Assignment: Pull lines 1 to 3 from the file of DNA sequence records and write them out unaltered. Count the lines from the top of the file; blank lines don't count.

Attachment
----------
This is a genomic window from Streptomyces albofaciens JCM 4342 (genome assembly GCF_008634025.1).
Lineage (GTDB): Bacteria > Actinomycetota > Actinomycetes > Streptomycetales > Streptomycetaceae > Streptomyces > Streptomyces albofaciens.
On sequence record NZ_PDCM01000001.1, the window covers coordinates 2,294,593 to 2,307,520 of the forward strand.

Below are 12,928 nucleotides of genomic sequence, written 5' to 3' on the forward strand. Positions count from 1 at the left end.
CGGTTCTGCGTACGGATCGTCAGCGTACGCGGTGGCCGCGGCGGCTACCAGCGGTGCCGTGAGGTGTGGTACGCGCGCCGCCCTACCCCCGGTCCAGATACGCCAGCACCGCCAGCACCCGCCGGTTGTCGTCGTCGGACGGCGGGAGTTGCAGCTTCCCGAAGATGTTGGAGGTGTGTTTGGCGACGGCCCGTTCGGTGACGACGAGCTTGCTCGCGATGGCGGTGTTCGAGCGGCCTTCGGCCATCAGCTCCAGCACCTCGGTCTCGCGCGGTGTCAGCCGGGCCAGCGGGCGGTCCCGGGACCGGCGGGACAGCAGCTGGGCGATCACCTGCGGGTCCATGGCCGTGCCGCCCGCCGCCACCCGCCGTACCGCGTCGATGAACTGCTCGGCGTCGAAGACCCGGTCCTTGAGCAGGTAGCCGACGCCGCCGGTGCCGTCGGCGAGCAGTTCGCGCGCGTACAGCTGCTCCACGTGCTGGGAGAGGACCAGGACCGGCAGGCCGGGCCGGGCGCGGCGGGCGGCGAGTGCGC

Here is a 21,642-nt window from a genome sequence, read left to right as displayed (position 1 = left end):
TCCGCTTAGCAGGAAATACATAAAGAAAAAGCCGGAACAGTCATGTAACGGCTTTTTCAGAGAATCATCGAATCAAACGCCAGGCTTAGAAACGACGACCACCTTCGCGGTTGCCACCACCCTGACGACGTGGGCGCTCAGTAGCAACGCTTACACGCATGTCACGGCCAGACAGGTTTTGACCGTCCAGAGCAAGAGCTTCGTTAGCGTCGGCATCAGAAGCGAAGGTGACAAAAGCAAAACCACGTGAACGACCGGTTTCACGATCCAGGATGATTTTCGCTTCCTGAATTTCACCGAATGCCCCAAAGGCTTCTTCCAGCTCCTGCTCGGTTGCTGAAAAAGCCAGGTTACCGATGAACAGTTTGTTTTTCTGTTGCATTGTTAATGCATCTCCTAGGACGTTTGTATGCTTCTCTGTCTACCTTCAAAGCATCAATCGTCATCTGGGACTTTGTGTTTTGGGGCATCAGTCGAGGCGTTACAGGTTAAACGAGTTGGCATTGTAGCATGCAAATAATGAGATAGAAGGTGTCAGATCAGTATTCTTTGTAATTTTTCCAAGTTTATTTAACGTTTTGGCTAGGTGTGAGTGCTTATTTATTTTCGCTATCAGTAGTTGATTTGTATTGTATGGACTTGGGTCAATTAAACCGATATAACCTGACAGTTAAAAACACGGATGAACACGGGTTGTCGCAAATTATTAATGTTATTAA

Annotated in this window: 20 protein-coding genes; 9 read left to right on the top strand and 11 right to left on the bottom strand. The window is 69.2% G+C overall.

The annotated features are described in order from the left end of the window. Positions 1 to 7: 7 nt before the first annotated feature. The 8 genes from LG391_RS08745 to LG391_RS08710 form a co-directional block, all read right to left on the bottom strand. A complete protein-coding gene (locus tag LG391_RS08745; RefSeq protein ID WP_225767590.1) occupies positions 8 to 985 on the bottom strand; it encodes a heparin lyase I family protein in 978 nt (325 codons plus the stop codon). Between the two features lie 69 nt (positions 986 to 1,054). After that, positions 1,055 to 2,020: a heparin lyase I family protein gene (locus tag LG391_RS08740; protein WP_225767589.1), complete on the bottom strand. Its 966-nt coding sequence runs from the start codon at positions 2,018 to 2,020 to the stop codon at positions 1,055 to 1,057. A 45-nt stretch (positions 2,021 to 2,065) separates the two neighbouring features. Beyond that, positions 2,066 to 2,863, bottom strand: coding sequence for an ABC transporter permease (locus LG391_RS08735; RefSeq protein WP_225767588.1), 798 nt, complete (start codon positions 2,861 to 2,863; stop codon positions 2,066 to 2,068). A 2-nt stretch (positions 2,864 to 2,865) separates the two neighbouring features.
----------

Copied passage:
This is a genomic window from Streptomyces albofaciens JCM 4342 (genome assembly GCF_008634025.1).
Lineage (GTDB): Bacteria > Actinomycetota > Actinomycetes > Streptomycetales > Streptomycetaceae > Streptomyces > Streptomyces albofaciens.
On sequence record NZ_PDCM01000001.1, the window covers coordinates 2,294,593 to 2,307,520 of the forward strand.